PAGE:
Five Common Ways to Hold Real Property Titles

Legal Article

Five Common Ways to Hold Real Property Titles

People own real estate for their primary residence, business, or as an investment property. No matter the reason for purchasing the real property, you will receive a property title that proves your ownership. However, there are different types of real estate titles that can lower your tax burden or offer other benefits depending on the reason for your purchase. Thus, it is important to understand the five common property titles: joint tenancy, tenancy in common, tenants by entirety, sole ownership, and community property.

Before going what benefits each different type of real estate title brings, it is important to first understand what real property is. Real property is made up of land as well as the structures that are affixed to this land. In addition to including immovable structures, real estate also encompasses natural resources such as water, trees, crops, and minerals.

Further, real estate can be classified as either commercial or residential. Commercial real estate includes shopping centers, warehouses, office buildings, and other retail spaces. Residential property instead focuses on single-family homes, apartments, condominiums, and other property specifically meant for residential living.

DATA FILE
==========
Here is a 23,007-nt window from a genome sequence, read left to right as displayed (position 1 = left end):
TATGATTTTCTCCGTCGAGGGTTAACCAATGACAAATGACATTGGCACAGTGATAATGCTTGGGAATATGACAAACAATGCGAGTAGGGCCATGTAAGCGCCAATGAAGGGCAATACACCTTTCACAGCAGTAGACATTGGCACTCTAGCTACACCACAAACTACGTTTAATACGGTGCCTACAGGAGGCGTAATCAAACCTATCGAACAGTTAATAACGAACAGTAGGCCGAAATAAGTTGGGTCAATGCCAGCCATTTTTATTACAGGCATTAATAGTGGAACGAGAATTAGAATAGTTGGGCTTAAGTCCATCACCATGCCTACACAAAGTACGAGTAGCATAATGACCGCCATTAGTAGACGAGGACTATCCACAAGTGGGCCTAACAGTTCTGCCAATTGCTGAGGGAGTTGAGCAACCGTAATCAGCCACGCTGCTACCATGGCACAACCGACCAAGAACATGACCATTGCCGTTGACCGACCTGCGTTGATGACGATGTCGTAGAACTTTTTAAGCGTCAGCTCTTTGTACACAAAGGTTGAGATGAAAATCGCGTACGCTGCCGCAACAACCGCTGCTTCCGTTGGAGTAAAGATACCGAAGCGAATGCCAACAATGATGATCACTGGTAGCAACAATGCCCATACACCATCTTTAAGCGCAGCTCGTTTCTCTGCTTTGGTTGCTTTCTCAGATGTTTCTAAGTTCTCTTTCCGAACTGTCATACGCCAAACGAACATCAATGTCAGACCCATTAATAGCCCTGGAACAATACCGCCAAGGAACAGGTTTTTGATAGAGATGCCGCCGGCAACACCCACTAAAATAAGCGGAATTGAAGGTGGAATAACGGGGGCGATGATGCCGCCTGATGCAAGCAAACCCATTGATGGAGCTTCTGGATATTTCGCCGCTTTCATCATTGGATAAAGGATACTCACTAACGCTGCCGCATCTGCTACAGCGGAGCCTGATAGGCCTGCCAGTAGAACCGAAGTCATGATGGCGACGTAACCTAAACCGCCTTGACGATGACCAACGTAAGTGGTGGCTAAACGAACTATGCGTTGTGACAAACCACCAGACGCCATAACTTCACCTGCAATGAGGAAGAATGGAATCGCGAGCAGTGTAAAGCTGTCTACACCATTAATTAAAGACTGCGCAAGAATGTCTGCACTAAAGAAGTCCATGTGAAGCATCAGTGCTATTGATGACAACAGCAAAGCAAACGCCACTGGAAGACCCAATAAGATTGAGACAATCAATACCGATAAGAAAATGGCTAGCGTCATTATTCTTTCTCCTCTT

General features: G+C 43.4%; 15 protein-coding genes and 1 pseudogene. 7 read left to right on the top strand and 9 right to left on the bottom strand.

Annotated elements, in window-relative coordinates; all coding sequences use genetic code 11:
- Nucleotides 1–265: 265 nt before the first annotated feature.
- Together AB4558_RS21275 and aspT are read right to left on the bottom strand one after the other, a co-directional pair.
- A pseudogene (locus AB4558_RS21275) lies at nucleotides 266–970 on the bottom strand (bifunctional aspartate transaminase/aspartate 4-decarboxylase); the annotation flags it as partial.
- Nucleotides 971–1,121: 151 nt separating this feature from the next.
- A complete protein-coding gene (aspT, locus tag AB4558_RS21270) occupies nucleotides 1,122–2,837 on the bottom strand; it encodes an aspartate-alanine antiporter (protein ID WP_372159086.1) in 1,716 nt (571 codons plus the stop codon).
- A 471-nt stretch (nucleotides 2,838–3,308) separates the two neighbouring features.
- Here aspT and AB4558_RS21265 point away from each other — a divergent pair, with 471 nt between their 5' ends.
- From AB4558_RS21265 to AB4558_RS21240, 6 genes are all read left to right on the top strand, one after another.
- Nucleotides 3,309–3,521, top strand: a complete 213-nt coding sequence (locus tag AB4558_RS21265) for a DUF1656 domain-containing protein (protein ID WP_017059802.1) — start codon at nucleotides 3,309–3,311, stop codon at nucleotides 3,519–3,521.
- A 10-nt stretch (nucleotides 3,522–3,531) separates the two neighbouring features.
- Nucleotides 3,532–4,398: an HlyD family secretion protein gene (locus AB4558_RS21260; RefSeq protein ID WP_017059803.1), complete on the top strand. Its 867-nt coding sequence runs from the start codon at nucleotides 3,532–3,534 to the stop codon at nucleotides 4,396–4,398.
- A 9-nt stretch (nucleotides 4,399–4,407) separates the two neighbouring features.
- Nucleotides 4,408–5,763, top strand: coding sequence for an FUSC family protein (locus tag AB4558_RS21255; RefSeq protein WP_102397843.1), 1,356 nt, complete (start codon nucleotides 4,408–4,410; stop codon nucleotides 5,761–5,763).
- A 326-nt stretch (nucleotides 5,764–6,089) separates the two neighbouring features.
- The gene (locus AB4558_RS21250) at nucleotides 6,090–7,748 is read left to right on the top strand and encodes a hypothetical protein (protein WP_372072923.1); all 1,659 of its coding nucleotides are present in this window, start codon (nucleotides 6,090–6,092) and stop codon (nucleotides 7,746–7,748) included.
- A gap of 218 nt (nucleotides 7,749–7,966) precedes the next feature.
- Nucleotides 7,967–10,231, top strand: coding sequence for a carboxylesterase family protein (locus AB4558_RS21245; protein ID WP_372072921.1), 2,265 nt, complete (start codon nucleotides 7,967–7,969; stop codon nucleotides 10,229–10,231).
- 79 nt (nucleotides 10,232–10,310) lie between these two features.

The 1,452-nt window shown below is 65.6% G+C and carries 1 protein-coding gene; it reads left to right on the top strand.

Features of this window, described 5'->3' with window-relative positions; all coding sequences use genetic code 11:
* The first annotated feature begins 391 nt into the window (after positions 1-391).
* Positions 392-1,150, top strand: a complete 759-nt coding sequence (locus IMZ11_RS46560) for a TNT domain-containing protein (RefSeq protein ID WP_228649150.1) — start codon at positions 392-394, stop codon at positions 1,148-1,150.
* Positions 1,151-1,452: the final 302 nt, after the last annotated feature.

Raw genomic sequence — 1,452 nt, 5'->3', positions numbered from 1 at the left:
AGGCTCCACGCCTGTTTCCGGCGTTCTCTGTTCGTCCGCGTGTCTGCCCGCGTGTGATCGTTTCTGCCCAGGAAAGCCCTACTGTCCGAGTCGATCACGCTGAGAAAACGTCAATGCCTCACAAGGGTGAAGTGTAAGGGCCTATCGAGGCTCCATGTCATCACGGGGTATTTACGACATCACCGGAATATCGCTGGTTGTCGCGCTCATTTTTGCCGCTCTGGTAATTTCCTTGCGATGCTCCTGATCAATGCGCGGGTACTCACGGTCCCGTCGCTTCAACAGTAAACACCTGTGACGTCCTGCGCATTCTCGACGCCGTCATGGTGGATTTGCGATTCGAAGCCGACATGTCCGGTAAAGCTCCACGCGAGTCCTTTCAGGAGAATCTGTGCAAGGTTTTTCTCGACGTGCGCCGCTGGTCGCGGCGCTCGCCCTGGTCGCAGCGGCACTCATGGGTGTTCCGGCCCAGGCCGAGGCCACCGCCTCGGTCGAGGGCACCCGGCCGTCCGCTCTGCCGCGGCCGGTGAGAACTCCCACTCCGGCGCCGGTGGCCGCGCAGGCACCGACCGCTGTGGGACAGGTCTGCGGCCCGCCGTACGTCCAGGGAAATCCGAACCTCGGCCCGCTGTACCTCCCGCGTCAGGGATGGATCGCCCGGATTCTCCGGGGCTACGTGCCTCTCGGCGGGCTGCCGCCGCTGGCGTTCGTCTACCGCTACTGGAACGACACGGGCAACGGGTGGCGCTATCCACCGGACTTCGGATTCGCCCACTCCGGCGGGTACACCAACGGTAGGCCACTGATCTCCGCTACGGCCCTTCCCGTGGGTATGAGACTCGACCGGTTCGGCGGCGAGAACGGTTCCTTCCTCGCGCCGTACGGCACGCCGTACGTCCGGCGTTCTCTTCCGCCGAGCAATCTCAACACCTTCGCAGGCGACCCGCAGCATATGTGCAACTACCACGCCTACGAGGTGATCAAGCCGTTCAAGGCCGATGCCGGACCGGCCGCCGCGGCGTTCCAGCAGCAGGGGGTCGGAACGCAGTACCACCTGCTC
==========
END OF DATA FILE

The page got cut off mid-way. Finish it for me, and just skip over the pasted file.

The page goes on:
What is a Title

A property title is a document that states the legal owner of a property. Property titles are used not only for real property but also for personal property. Personal property includes items such as vehicles, artwork, jewelry, and other movable goods. No matter if you are dealing with real property or personal property, you must transfer the title when the asset is sold.

Below are the most common ways to hold a title and the pros and cons of each type.  

Joint Tenancy

Joint tenancy happens when two or more individuals jointly hold real estate with equal rights to the property. If one of the individuals passes, their share in the property is transferred to the surviving tenant through the right of survivorship doctrine. Tenants can enter joint tenancy at the same time which usually occurs through a deed.


The main benefit you can receive from choosing to use a joint tenancy title is that you can easily pass your ownership share to the surviving tenant—avoiding probate altogether. Additionally, you do not have to be married or related in any way to utilize joint tenancy. This is beneficial as if you ever decide to sell the property, you do not need a court petition as long as each party agrees to the sale. Finally, each tenant is equally financially responsible for the property. This means that any upkeep or changes to the property will be split depending on each owner’s interest in the property.